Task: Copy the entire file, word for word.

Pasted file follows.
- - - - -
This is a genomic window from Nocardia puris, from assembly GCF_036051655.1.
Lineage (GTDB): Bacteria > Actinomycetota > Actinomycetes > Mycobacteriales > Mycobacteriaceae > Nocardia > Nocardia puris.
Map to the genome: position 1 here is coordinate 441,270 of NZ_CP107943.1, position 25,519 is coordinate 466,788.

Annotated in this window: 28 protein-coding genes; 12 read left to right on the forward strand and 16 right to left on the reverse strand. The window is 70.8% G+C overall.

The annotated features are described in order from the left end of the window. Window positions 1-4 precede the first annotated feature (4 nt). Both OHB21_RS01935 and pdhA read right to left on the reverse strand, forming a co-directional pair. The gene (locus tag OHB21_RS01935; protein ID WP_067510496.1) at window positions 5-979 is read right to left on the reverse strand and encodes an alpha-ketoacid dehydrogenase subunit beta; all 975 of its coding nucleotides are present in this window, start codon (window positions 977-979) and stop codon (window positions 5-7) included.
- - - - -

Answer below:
This is a genomic window from Nocardia puris, from assembly GCF_036051655.1.
Lineage (GTDB): Bacteria > Actinomycetota > Actinomycetes > Mycobacteriales > Mycobacteriaceae > Nocardia > Nocardia puris.
Map to the genome: position 1 here is coordinate 441,270 of NZ_CP107943.1, position 25,519 is coordinate 466,788.

Annotated in this window: 28 protein-coding genes; 12 read left to right on the forward strand and 16 right to left on the reverse strand. The window is 70.8% G+C overall.

The annotated features are described in order from the left end of the window. Window positions 1-4 precede the first annotated feature (4 nt). Both OHB21_RS01935 and pdhA read right to left on the reverse strand, forming a co-directional pair. The gene (locus tag OHB21_RS01935; protein ID WP_067510496.1) at window positions 5-979 is read right to left on the reverse strand and encodes an alpha-ketoacid dehydrogenase subunit beta; all 975 of its coding nucleotides are present in this window, start codon (window positions 977-979) and stop codon (window positions 5-7) included.